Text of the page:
While I am not religious now, I was raised Roman Catholic. (I emphasize the “Roman” part as we were lock step in line with the Pope’s mandates, and since moving to California, I have found that there are many varied versions of Catholicism that aren’t as strict as the catechism I was taught).
Growing up, our neighbors were the McManuses, with Mr. John F. McManus becoming the eventual President of the John Birch Society when its Founder, Robert Welch, eventually promoted him into the role as his successor in 1991. (The John Birch Society is a group focused on hatred of “others” and Communism, straight from the arms of former Senator Joe McCarthy. I won’t go into them here, but you can google them to see just how far their doctrines have strayed from the teachings of Jesus to be generous with others, and to help and provide aid and succor when an opportunity presents itself).
At any rate, I tell you all that to tell you this: I was raised to wear the Lady of Fatima chapel cap when in a church setting. Yes, it was the dark ages. Yes, my hair was long and worn down very much like the young lady in the photo, above. I had no idea of the stereotype or fetishism I was being groomed to appeal to; I was a child, so I had a child’s perception of the wider world.
Everything about my image and clothing were my family’s business, because I was taught I not only had an obligation to present myself in the world in a “respectable” and “feminine” manner, I also had to give the image of a chaste yet sexually appealing young woman, who was able to bring pride to her family simply by the blessing of my appearance alone.
(Not my chest scar, but similar in appearance after 50 years of healing)
Due to the scars on my body from the repairs made to try and repair my birth defects, I knew from a young age that my body would never measure up. I knew this from every glance at my body in a swimsuit, and from every intrusive question asking for my story, or every childish finger point and shouted condemnation demanding that others look at my scarred and refurbished body when in a swimsuit. Needless to say, from a young age onward my goal was to keep any scarred parts covered. Everything was complicated by our tight budget due to my repairs, and the fact that I was related to a number of lithe teenage girls, whose hand-me-downs regularly circulated among our relatives’ houses. Every swimsuit season was a nightmare as I wanted a 1-piece or a more “modest” suit. I would be gifted bikini’s, and there would be fights because I didn’t know how to be “grateful” for the nightmare I’d been handed in the form of a simple piece of clothing.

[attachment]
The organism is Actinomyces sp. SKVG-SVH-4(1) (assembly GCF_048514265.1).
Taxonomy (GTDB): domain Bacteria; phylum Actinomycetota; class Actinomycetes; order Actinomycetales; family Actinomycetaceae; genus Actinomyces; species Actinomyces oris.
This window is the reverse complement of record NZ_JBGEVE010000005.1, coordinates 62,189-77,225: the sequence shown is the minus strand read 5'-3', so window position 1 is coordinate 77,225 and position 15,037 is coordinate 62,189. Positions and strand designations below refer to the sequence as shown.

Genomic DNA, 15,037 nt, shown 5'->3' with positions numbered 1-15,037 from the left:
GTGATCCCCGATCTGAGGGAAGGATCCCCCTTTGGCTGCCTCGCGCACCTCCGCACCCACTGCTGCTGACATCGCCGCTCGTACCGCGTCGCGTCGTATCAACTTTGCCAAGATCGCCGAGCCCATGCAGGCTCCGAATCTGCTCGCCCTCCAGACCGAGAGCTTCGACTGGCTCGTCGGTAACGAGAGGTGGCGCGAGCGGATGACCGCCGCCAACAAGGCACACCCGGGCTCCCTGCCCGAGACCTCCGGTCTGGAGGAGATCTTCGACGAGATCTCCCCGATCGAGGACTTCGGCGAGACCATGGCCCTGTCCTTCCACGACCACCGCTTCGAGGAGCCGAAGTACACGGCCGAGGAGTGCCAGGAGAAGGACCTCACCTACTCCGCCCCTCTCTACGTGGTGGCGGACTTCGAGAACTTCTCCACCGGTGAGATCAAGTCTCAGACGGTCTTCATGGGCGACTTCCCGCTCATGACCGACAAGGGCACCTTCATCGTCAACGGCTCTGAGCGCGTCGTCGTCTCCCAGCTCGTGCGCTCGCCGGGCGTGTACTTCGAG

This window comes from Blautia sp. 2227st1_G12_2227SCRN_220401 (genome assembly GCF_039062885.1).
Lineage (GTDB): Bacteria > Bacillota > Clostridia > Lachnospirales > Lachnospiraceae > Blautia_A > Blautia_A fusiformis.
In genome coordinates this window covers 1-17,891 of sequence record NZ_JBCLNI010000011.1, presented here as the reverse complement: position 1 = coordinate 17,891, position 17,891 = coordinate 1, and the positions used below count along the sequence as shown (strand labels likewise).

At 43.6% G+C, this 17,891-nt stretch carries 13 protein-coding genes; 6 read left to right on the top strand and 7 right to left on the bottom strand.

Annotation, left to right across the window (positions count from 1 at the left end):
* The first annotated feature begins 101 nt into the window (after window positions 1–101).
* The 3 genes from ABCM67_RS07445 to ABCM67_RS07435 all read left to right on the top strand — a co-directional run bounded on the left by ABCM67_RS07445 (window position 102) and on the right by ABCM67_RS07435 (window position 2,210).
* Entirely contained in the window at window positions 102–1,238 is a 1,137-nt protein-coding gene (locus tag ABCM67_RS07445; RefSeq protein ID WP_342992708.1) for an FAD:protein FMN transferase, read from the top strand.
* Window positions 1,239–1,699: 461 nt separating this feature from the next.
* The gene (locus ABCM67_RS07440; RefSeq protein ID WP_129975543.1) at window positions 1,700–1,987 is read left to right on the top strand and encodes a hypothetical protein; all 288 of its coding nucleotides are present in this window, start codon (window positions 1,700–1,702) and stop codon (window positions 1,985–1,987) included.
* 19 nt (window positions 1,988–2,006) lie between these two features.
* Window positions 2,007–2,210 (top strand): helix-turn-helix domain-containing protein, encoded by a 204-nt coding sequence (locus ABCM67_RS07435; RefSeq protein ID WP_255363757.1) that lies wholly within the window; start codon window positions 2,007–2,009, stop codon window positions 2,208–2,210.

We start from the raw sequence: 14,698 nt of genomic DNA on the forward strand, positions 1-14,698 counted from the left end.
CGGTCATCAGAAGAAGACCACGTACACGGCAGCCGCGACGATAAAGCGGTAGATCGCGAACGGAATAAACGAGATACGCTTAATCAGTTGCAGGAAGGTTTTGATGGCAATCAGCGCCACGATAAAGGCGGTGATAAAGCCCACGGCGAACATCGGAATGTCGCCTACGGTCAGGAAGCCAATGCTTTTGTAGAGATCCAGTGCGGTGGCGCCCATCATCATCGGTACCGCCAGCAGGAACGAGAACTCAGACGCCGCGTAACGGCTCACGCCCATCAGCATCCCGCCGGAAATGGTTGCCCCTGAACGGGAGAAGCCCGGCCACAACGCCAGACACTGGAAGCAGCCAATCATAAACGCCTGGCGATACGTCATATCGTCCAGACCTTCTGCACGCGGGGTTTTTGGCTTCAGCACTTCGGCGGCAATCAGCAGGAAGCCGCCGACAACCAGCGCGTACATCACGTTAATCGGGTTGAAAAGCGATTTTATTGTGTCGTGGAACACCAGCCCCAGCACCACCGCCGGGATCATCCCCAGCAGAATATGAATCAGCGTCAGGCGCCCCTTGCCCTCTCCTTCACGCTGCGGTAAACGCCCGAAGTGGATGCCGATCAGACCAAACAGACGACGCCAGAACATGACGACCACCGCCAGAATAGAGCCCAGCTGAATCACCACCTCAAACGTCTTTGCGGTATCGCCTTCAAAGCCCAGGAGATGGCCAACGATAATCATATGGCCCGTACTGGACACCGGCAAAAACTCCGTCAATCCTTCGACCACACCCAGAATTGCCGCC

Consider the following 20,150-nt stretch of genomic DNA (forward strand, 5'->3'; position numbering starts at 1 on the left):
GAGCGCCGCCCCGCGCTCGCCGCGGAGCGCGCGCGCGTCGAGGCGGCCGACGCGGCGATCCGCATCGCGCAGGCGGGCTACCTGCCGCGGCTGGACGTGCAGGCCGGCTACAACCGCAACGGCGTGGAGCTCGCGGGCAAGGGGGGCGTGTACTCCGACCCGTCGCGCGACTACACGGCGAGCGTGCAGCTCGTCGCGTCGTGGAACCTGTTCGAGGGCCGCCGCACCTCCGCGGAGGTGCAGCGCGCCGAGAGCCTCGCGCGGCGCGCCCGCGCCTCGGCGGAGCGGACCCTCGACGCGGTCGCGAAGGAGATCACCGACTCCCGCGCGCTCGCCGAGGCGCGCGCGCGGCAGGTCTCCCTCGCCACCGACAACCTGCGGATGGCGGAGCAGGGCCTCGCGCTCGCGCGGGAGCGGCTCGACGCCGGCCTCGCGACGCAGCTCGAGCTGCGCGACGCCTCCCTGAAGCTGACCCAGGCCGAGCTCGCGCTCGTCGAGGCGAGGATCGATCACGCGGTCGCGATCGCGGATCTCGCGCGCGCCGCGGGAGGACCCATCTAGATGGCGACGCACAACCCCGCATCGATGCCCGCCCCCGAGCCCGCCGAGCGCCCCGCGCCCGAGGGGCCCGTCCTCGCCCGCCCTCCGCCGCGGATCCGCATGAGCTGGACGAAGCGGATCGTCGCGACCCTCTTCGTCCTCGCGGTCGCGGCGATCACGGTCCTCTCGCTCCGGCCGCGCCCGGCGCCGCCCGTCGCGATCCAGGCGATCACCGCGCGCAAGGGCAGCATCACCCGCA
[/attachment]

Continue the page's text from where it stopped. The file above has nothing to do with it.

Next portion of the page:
Add into this “age-appropriate” rite of passage the fact that I had been bullied, physically abused, and taunted by my peers as part of my status as a big-mouthed, female, social misfit who found it incredibly easy to draw the ire of others. Both adults and children. From a young age, people either loved or hated me, and my refusal to follow the social norms for a female of my age, race and parental income brackets led to societal pressure to comply with individual expectations or be punished. Punished by social exclusion (yes!) or physical abuse because I was seen as weak, female, and easy prey (no!).
This battle of what was appropriate for me to say, to wear, and when, plus endure orchestrated social events that related to opportunities where I might be shown off and displayed to best advantage in order to snag an appropriate life partner were exhausting battles. I didn’t have the language to defend my reluctance to be vulnerable. My life was already hard enough, just trying to endure and get through every day without being chased or hit by my peers if I failed to get away.